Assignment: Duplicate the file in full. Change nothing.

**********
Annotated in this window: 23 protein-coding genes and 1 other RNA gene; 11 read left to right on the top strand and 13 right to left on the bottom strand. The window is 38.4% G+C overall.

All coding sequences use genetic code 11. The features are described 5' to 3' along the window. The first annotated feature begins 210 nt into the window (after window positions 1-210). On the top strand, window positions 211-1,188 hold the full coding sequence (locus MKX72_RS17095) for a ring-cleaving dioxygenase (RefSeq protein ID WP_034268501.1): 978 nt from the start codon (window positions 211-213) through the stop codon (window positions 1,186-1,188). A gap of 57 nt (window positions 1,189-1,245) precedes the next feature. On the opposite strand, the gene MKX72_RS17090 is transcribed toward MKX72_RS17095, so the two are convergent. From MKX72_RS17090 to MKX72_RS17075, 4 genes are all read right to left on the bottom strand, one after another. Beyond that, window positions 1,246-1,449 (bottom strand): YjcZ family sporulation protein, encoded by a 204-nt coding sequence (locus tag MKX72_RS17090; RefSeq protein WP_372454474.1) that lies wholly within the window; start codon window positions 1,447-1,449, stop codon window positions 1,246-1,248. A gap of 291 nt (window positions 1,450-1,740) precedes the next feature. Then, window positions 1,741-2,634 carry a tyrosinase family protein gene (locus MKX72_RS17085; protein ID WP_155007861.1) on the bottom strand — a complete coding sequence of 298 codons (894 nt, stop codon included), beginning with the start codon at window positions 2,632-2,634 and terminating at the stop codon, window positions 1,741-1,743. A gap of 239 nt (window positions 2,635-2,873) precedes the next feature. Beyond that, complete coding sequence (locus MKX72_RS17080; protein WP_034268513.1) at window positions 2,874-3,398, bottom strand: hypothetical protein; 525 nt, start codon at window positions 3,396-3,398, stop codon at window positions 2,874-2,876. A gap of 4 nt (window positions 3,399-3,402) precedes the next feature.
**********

Annotated in this window: 23 protein-coding genes and 1 other RNA gene; 11 read left to right on the top strand and 13 right to left on the bottom strand. The window is 38.4% G+C overall.

All coding sequences use genetic code 11. The features are described 5' to 3' along the window. The first annotated feature begins 210 nt into the window (after window positions 1-210). On the top strand, window positions 211-1,188 hold the full coding sequence (locus MKX72_RS17095) for a ring-cleaving dioxygenase (RefSeq protein ID WP_034268501.1): 978 nt from the start codon (window positions 211-213) through the stop codon (window positions 1,186-1,188). A gap of 57 nt (window positions 1,189-1,245) precedes the next feature. On the opposite strand, the gene MKX72_RS17090 is transcribed toward MKX72_RS17095, so the two are convergent. From MKX72_RS17090 to MKX72_RS17075, 4 genes are all read right to left on the bottom strand, one after another. Beyond that, window positions 1,246-1,449 (bottom strand): YjcZ family sporulation protein, encoded by a 204-nt coding sequence (locus tag MKX72_RS17090; RefSeq protein WP_372454474.1) that lies wholly within the window; start codon window positions 1,447-1,449, stop codon window positions 1,246-1,248. A gap of 291 nt (window positions 1,450-1,740) precedes the next feature. Then, window positions 1,741-2,634 carry a tyrosinase family protein gene (locus MKX72_RS17085; protein ID WP_155007861.1) on the bottom strand — a complete coding sequence of 298 codons (894 nt, stop codon included), beginning with the start codon at window positions 2,632-2,634 and terminating at the stop codon, window positions 1,741-1,743. A gap of 239 nt (window positions 2,635-2,873) precedes the next feature. Beyond that, complete coding sequence (locus MKX72_RS17080; protein WP_034268513.1) at window positions 2,874-3,398, bottom strand: hypothetical protein; 525 nt, start codon at window positions 3,396-3,398, stop codon at window positions 2,874-2,876. A gap of 4 nt (window positions 3,399-3,402) precedes the next feature.